A recent order by the ruling military government of Thailand to ground international flights operated by 12 airlines was seen by some as a duplication of an order issued by the Civil Aviation Authority of Thailand (CAAT). In an article by Airfinance Journal, published on September 15, 2017, John Frangos, a consultant in Tilleke & Gibbins’ dispute resolution department, gave his insight into why the government may have thought the additional order – a so-called “Section 44 order” – was necessary.
“By using Section 44, the government is essentially telling the airlines: ‘You can’t challenge this,’” John is quoted as saying. “Otherwise, with the CAAT’s order standing alone, there is a risk that the airlines would challenge the legality of that order and seek an injunction. The Administrative Court could potentially issue an injunction allowing the airlines to fly internationally. Section 44 takes away this possibility.”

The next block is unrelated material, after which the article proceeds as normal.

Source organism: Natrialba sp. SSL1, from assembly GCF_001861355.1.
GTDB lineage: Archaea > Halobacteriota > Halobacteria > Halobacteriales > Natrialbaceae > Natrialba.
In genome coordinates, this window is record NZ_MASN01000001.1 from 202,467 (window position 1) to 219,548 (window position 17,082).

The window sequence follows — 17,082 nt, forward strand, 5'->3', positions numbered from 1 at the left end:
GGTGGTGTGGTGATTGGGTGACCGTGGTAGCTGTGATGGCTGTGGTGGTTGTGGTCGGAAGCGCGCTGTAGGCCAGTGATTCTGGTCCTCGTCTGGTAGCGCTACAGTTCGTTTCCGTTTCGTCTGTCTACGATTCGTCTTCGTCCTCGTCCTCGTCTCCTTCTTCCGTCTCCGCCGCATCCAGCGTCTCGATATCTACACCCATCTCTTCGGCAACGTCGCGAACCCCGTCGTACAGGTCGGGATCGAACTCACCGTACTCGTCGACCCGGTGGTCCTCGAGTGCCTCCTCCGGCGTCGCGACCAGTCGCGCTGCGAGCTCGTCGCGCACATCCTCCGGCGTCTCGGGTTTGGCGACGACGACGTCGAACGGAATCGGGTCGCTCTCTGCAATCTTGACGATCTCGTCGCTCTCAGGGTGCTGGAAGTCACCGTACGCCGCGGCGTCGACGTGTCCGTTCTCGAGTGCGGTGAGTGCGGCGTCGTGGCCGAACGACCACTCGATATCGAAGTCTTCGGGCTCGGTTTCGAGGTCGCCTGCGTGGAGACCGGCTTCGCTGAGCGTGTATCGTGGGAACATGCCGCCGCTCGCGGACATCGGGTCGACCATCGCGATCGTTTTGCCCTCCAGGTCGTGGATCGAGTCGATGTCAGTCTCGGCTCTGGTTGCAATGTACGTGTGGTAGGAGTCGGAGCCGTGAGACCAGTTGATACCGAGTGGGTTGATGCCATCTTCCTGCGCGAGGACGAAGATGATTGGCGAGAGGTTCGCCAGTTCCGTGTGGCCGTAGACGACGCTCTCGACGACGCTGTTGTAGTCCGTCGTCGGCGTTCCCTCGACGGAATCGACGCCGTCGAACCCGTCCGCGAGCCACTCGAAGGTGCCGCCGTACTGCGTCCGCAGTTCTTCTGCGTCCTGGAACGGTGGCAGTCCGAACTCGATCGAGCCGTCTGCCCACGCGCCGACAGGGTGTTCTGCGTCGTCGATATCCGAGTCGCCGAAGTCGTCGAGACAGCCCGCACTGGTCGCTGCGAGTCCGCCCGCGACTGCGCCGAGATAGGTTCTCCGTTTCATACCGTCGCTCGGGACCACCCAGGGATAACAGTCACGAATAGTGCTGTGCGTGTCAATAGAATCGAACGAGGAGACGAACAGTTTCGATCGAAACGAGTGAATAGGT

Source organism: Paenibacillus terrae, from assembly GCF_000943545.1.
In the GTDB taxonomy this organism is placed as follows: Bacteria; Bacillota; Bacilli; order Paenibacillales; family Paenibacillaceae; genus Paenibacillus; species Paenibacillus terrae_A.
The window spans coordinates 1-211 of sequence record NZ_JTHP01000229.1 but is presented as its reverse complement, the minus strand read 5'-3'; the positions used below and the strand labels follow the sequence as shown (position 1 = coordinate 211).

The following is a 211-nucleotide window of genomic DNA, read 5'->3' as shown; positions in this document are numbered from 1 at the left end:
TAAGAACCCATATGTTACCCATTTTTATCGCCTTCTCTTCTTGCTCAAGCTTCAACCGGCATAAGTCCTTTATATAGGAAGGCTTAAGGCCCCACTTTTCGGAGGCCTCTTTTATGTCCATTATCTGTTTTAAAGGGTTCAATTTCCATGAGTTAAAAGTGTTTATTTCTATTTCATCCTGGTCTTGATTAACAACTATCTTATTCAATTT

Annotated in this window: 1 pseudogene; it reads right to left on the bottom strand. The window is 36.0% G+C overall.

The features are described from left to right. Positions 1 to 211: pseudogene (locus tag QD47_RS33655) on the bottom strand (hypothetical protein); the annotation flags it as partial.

“In this way, using Section 44 helps the government show the international community … how seriously it takes this issue.”
Airfinance Journal is a news and analysis provider for airlines and aviation industry capital providers. You can read the full article, entitled “Analysis: Why Thailand banned international flights twice,” on the Airfinance Journal website (subscription required).